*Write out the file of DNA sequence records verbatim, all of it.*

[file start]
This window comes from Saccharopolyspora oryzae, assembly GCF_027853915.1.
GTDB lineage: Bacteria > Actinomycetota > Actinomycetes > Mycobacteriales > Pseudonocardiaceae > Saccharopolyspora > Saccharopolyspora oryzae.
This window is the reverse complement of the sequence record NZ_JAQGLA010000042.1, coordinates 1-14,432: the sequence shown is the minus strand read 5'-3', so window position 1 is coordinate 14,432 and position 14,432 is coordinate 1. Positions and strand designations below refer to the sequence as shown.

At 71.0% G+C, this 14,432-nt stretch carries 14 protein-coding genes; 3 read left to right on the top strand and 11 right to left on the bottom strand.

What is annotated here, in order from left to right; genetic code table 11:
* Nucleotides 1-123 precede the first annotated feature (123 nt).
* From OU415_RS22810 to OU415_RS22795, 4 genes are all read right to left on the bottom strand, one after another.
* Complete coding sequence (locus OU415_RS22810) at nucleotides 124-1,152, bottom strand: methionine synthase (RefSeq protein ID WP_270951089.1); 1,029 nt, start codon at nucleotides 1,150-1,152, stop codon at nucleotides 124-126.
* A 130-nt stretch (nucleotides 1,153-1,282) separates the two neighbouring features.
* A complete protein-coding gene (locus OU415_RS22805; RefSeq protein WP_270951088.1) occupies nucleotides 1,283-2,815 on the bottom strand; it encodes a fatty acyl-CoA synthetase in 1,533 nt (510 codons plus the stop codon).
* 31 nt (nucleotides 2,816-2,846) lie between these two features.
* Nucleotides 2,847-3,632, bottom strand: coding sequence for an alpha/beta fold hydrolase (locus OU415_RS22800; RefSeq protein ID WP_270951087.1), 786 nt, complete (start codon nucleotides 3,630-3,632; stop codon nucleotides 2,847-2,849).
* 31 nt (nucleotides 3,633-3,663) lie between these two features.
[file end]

This window comes from Saccharopolyspora oryzae, assembly GCF_027853915.1.
GTDB lineage: Bacteria > Actinomycetota > Actinomycetes > Mycobacteriales > Pseudonocardiaceae > Saccharopolyspora > Saccharopolyspora oryzae.
This window is the reverse complement of the sequence record NZ_JAQGLA010000042.1, coordinates 1-14,432: the sequence shown is the minus strand read 5'-3', so window position 1 is coordinate 14,432 and position 14,432 is coordinate 1. Positions and strand designations below refer to the sequence as shown.

At 71.0% G+C, this 14,432-nt stretch carries 14 protein-coding genes; 3 read left to right on the top strand and 11 right to left on the bottom strand.

What is annotated here, in order from left to right; genetic code table 11:
* Nucleotides 1-123 precede the first annotated feature (123 nt).
* From OU415_RS22810 to OU415_RS22795, 4 genes are all read right to left on the bottom strand, one after another.
* Complete coding sequence (locus OU415_RS22810) at nucleotides 124-1,152, bottom strand: methionine synthase (RefSeq protein ID WP_270951089.1); 1,029 nt, start codon at nucleotides 1,150-1,152, stop codon at nucleotides 124-126.
* A 130-nt stretch (nucleotides 1,153-1,282) separates the two neighbouring features.
* A complete protein-coding gene (locus OU415_RS22805; RefSeq protein WP_270951088.1) occupies nucleotides 1,283-2,815 on the bottom strand; it encodes a fatty acyl-CoA synthetase in 1,533 nt (510 codons plus the stop codon).
* 31 nt (nucleotides 2,816-2,846) lie between these two features.
* Nucleotides 2,847-3,632, bottom strand: coding sequence for an alpha/beta fold hydrolase (locus OU415_RS22800; RefSeq protein ID WP_270951087.1), 786 nt, complete (start codon nucleotides 3,630-3,632; stop codon nucleotides 2,847-2,849).
* 31 nt (nucleotides 3,633-3,663) lie between these two features.